Lehigh Valley IronPigs (3-22, 14 GB)
What can you say about a team with a .140 winning percentage? At this rate, they would win just 20 games all season and finish an amazing 78 games out of first place. Of course, it's not likely that Scranton will continue at their winning percentage of .680 and it's not likely that Lehigh Valley will finish as futile as they are, but who knows.
Mike Cervenak is the lone offensive spark for the 'Pigs. He now has his average up to .280 on the season with a .344 OBP. The 31 year old has played first, third and right for Lehigh Valley. He's in his first season in the Phillies organization and has a career .295 average over nine minor league seasons (can anyone say 'Chris Coste'?). The truth is that he's one of those guys that you root for to at least get a few at bats at the Major League level.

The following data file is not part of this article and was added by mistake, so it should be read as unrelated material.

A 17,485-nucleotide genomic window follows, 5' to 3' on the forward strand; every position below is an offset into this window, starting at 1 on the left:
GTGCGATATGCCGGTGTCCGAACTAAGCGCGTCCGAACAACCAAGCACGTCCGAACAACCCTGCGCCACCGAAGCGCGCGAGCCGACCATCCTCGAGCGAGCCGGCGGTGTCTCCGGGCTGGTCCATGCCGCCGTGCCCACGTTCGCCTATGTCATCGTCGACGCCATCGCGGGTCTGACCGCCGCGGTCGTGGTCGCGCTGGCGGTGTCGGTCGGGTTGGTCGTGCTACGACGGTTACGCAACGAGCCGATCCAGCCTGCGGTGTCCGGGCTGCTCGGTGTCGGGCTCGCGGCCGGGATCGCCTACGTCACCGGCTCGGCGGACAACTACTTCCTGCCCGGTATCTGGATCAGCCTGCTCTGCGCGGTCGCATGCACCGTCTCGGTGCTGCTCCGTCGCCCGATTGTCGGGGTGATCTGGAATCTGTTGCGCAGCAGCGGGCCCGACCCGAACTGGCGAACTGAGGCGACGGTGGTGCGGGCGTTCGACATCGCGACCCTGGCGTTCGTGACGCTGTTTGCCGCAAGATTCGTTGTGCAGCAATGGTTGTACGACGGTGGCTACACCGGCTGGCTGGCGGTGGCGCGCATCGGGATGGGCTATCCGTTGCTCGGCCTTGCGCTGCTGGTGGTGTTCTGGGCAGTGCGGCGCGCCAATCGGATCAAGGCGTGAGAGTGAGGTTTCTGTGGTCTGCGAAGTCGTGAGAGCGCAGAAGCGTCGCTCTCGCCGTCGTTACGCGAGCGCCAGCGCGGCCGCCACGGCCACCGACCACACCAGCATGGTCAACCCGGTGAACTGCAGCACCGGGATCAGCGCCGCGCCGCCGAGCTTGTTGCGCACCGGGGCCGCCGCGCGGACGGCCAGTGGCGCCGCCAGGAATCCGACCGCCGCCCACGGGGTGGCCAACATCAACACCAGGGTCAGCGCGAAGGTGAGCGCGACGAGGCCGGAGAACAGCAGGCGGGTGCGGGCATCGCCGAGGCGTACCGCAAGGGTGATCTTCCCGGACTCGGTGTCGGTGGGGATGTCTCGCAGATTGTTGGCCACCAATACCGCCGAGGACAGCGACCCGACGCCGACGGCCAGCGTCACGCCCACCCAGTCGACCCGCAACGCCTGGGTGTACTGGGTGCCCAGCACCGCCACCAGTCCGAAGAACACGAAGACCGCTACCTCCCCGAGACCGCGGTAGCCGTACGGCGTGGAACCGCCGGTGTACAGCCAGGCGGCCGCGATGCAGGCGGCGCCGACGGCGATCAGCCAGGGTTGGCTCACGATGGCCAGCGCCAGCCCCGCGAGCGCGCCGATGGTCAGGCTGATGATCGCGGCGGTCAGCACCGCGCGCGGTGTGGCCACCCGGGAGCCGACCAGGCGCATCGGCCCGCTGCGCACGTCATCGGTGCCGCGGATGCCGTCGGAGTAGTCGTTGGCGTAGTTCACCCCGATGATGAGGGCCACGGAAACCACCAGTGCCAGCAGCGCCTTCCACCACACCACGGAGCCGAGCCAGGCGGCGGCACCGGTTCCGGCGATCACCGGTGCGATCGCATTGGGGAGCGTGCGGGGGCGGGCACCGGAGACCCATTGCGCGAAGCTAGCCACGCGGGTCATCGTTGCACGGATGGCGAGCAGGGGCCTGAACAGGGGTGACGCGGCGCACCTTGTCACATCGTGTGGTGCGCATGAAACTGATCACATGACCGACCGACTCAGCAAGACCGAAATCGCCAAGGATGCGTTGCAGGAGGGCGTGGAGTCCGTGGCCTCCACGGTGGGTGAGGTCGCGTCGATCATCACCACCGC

Andy Tracy leads the team with four home runs and 12 RBI, but hasn't done much else offensively and is hitting just .208 on the year. Val Pascucci, who was counted on to be the big power bat on the club has just 1 home run and 7 RBI, but he's drawing a lot of walks (18), which has pushed his OBP up to .370.
On the mound, Matt Childers has saved two of the three 'Pigs wins and hasn't given up a run over 9 innings of work. J.A. Happ may be turning the corner after throwing seven strong innings last Wednesday, but he had struggled until that outing. It will be interesting to see how he does his next time out, but it would be nice for him to get a win and improve on his 0-3 record. His latest outing dropped his ERA to 4.44 and he's struck out 32 in 26.1 innings of work, to lead the International League. By the way, four of the top five strikeout leaders in the IL are left-handers.
Reading Phillies (12-11, 2 GB)